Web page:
A Pride celebration that includes a drag performance scheduled for a small Massachusetts town has the proper authority to take place as originally planned, the town’s lawyer wrote in a letter to the American Civil Liberties Union, ending weeks of uncertainty about the event.
The clarification Friday from a lawyer for the town of North Brookfield came two days after the three-member select board rescinded a previous vote to deny a permit for the event organized by the Rural Justice Network because it included a drag show, which two members of the board found objectionable.
The board then held another vote on whether to give the green light to the event, but those two members abstained, meaning the measure failed.
The Rural Justice Network and the ACLU of Massachusetts were unclear if that meant the Pride event could go on.
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But the town’s lawyer in Friday’s letter said the event — drag show included — could take place on the town common as planned on June 24 because the board’s permission originally given in March remains in place.
“The Rural Justice Network has worked hard to make Small Town Pride 2023 an enjoyable experience for North Brookfield, and are ecstatic to hear that we can continue with our plan to give this community the event they deserve,” the organization said in a statement.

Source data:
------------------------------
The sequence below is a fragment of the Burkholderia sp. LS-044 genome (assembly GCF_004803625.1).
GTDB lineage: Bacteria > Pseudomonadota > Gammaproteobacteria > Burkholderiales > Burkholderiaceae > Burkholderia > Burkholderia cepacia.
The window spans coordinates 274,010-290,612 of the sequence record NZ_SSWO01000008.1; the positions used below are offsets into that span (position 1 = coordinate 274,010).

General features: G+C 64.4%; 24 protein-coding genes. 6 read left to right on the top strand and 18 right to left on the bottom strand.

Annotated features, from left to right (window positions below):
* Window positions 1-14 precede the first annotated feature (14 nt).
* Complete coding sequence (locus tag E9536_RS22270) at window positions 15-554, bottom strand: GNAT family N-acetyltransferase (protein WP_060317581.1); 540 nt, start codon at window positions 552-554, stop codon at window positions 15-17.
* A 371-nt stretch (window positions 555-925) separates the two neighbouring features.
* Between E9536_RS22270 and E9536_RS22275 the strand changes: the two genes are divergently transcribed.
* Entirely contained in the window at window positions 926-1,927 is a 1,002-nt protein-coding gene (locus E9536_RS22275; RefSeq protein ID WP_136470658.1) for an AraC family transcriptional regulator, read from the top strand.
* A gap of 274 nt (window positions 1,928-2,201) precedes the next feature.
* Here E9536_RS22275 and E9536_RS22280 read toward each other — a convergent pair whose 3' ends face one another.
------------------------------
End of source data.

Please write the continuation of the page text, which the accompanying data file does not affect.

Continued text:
Friday’s letter ended weeks of back-and-forth over the event.
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The select board first approved Rural Justice Network’s request during a meeting in March.
But the board voted 2-1 at its April 11 meeting to pull permission, ruling that a drag show violated restrictions on “adult entertainment” in the town of fewer than 5,000 residents about 50 miles (80 kilometers) west of Boston. They said the event could go on without the drag show.
The ACLU in a letter to the board dated April 18 said the town was violating the Rural Justice Network’s constitutional rights and asked the board to restore full permission for the event in order to “avoid potential litigation.”
“This is welcome news for everyone in North Brookfield who will enjoy this joyous celebration of inclusivity,” said Ruth Bourquin, senior and managing attorney at the ACLU of Massachusetts. “We hope that all Massachusetts communities take note: Discrimination against those who choose to express themselves through drag is inconsistent with our state and federal constitutions.”